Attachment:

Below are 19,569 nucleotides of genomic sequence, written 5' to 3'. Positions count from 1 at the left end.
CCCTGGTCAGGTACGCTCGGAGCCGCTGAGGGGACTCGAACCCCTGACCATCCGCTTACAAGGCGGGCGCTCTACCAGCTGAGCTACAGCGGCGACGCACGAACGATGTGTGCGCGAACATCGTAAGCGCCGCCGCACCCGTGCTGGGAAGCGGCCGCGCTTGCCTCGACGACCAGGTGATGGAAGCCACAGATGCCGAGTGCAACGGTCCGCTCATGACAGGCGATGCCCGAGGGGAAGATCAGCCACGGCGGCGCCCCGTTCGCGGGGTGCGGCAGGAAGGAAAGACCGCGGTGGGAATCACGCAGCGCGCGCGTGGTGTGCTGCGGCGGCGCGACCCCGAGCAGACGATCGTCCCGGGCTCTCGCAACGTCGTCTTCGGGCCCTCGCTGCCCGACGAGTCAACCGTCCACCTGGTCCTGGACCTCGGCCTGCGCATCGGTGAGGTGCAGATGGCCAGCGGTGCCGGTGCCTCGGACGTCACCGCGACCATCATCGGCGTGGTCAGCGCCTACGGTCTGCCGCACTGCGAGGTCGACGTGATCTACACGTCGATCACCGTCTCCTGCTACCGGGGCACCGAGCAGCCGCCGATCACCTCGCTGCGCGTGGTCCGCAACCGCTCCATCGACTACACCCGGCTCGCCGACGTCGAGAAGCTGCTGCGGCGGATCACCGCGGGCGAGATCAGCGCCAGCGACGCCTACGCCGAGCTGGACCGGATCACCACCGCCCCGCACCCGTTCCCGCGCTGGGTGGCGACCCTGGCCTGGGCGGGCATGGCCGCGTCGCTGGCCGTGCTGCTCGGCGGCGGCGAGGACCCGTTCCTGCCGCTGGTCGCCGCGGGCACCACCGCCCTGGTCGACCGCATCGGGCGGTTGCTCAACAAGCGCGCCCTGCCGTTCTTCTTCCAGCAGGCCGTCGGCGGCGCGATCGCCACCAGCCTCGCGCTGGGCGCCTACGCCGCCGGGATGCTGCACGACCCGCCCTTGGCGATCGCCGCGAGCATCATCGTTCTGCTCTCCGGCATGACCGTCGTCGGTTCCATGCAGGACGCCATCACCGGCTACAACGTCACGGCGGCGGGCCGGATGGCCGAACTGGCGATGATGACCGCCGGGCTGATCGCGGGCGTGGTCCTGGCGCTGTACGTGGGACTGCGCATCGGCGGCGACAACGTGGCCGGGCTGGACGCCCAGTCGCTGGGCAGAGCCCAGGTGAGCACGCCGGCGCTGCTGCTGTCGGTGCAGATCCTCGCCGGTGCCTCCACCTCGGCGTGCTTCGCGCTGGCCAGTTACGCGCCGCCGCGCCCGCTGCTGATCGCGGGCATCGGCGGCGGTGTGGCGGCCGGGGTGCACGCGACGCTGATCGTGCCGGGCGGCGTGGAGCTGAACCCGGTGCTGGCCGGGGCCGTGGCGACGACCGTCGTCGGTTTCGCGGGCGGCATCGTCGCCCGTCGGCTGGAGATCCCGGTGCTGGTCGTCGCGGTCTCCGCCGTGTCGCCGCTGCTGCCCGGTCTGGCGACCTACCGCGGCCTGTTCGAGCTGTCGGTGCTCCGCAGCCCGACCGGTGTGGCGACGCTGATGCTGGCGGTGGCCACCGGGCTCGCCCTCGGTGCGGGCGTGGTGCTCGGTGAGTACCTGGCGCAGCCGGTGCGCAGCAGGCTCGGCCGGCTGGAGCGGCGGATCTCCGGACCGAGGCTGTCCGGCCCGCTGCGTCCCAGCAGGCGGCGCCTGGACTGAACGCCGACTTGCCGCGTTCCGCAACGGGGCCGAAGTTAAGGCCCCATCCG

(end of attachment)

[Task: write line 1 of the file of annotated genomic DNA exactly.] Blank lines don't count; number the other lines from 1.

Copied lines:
Below are 19,569 nucleotides of genomic sequence, written 5' to 3'. Positions count from 1 at the left end.